what the thirst for kanye's sweater says about the hypebeast...
As YEEZY Season 2 launches, Kanye's disciples are raiding the rails at H&M for an affordable version of his signature look.
Brands have long looked towards celebrities to boost sales. Some companies have even based their entire formula on the concept, beauty brand Rimmel made no bones about capitalizing in on Kate Moss' London-centric style with the tagline "Get The London Look". And it works, in all corners of the globe, but the demographic we'd usually associate with such consumer behaviour has seemingly shifted.
This week, we've seen those ordinarily governed by the authenticity and heritage of luxury brands have now been co-opted by one of the world's largest retail chains, H&M.
In a shrewd move, the Swedish fashion giant took one of Kanye West's current signature pieces, a well-worn, oversized sweatshirt, and recreated it in bulk for the masses. The result has left hypebeasts and sneakerheads alike clamouring to get their hands on one via any means necessary, with some even offering to trade, using much-loved and lauded Supreme pieces as their currency. The power of celebrity has begun to trump the authority of their beloved brands and everything these consumers stood for.
The sweatshirt in question was designed by Colombia-born, Belgium-educated Haider Ackermann. Made from overwashed and distressed jersey, it's minimal luxury at its finest, and, as a relatively unassuming item of designer clothing, it's not an item that a high street chain would ordinarily rip off. But for H&M the label comes second, overshadowed by the brand of Yeezy. The thought of Haider isn't entering the mind of West's disciples. It's Kanye, who has the cultural capital necessary in order to shift units to the aforementioned hype kids for H&M. He's managed to appropriate the garment as his own style, which has then been absorbed and permeated through his collection for adidas Originals, YEEZY Season 1, and is now being further diluted on the high street.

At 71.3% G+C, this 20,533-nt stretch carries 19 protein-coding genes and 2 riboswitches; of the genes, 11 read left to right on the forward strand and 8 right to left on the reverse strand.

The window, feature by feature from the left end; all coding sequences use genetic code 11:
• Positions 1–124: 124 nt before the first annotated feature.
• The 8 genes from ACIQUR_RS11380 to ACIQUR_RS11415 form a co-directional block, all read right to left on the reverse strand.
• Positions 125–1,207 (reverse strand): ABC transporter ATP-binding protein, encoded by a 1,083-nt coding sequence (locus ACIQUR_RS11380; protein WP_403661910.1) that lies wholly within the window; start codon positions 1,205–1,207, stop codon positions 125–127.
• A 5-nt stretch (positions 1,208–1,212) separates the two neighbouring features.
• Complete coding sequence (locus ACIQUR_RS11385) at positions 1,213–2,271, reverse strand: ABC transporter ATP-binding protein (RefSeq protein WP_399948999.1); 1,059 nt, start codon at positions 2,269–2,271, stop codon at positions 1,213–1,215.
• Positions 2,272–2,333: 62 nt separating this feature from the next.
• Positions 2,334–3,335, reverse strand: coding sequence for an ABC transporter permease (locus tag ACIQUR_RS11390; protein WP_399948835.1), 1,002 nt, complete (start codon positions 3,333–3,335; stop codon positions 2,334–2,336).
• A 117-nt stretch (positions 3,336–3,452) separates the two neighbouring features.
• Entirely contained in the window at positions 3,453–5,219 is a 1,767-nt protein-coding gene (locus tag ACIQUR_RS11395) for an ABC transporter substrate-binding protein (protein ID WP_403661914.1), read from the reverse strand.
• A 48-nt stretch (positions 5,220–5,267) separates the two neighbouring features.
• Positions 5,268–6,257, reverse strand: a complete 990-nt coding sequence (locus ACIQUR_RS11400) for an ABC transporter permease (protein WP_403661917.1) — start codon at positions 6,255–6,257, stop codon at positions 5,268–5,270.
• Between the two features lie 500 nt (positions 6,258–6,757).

Celebrities have always had a power of influence acquired through sheer ubiquity, their pervasiveness encourages a cognitive bias which might end up swaying your judgement. You admire their values and talents and buying what they buy, wearing what they wear, gives you a chance to live their lives.
Which is why Kanye West is such a force to be reckoned with, and has made even the most conscious consumers running to their nearest H&M. But the most surprising thing is that Yeezy has managed to make #veryrare kids so desperate to get their hands on a £19.99 mass-produced sweater.
Let's be honest with ourselves. Who hasn't at least once fallen for the allure of a celebrity-approved item during their fashion life? Yes, hypebeasts go one step further and camp out overnight for the latest in-store only box logo drop. They are happy to drop hundreds on a new pair of sneakers - providing that they're tier zero, naturally. And calculate their purchases as investments as they pre-plan reselling strategies before they've even got their hands on the product, but the thrill of the chase isn't beyond anyone when it comes to fashion. The bizarre conundrum of mass produced clothing is that, despite it being everywhere, ethically dubious, culturally shallow and more attainable than their department store counterparts, when you find a gem amongst the sheer volume the high street holds, that euphoria is real. For recreations of this bliss, see also: car boot shopping, charity shop browsing and rummaging through your relatives old clothes. Same buzz. Throw Kanye into the mix, and you'll really get 'em high.
Text Maude Churchill